Critical review of the use of financial incentives in solving health professionals' brain drain




Key words: Health Workers Migration, Medical Brain Drain, Financial Incentives


This study critically reviewed the use of financial incentives in solving health professionals’ brain drain, with the view to ascertain its effectiveness. The Systematic Assessment Quantitative Technique (SQAT) developed by Catherine Pickering and Jason Antony Byrne, was used to identify and review 21 relevant peer-reviewed journal articles that investigated six forms of financial incentives in solving health professionals’ brain drain. Evidence from 66.67% of the studies showed that financial incentives are effective in solving health professionals’ brain drain through the use of improved remuneration, funded training, return subsidy and research grant. The remaining part of the studies (33.33%) did not find the use of financial health aid and bonding effective. This study recognized that financial incentives do not fully solve healthcare brain drain and other non-financial measures need to be implemented; future research work should therefore integrate other measures with financial incentives in order to gain additional insight on solving healthcare brain drain. The use of limited but high-quality academic databases means that some articles were not considered for review.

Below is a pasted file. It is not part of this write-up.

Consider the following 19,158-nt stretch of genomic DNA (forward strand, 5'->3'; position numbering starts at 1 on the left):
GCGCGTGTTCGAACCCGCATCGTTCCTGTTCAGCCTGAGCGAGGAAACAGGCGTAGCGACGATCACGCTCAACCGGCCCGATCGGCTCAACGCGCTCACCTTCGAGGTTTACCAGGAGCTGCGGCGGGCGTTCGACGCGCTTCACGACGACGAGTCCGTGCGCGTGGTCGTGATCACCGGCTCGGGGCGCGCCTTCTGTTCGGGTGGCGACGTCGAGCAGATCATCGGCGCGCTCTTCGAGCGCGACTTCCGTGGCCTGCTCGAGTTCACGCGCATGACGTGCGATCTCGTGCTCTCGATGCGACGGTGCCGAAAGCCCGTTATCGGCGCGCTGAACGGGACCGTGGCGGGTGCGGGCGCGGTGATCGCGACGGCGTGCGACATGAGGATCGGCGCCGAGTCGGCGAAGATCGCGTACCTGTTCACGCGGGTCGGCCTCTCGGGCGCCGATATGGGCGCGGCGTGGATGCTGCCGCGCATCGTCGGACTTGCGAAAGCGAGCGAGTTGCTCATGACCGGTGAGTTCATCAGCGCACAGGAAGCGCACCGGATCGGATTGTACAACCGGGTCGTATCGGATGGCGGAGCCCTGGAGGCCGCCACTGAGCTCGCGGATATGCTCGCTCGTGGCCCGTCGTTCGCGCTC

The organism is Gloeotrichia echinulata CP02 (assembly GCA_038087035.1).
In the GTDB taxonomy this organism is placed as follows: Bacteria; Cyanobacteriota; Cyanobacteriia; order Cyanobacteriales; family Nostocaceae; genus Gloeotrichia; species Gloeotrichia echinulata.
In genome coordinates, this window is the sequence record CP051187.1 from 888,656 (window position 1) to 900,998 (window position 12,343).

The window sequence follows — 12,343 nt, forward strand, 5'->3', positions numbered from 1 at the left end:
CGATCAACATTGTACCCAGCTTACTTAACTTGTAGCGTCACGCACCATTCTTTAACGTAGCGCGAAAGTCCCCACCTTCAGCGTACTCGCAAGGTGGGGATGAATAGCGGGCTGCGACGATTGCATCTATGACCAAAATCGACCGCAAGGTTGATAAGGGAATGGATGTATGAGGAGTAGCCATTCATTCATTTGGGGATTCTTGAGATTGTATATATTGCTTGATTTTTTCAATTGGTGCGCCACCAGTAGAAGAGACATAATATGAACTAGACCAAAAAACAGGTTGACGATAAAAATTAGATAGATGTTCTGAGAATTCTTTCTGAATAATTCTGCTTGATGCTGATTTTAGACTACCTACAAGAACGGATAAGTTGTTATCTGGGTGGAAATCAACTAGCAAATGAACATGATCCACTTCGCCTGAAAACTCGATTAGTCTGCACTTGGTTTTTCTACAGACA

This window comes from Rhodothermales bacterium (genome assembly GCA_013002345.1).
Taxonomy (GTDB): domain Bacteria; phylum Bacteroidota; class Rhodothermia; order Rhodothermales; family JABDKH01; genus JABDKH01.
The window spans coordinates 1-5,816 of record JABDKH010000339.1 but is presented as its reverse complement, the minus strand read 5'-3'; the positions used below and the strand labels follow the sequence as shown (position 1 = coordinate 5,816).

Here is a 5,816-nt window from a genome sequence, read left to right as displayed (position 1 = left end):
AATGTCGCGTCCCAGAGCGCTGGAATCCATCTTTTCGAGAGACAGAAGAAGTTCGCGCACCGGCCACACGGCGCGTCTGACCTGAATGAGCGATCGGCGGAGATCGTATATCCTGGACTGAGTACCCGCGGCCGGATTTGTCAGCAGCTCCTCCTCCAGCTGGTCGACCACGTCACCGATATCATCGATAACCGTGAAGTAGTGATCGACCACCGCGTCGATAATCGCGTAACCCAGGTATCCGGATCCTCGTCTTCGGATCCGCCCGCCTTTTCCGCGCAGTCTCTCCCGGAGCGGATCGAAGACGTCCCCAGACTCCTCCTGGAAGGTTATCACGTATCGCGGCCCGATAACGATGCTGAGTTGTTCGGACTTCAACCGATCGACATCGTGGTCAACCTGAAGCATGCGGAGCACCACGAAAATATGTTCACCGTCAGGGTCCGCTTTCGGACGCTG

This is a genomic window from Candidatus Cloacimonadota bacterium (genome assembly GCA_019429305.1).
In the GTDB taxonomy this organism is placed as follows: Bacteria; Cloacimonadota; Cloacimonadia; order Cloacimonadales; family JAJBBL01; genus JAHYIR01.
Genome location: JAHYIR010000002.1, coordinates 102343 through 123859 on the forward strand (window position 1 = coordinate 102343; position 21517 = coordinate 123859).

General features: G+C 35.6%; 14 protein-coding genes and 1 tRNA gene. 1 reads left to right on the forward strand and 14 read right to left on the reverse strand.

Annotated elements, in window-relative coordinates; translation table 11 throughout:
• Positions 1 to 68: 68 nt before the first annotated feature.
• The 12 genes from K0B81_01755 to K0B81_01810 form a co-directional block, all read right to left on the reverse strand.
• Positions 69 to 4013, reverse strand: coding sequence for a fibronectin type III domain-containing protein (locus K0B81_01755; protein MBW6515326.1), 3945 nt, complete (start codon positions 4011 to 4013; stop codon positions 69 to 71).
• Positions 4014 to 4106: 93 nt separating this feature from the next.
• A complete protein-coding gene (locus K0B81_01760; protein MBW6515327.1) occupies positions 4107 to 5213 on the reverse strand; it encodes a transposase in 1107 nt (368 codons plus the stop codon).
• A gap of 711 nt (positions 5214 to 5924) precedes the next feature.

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How to Cite

Akinto, A. (2021). Critical review of the use of financial incentives in solving health professionals’ brain drain. International Journal of Research in Business and Social Science (2147- 4478), 10(4), 446–454.



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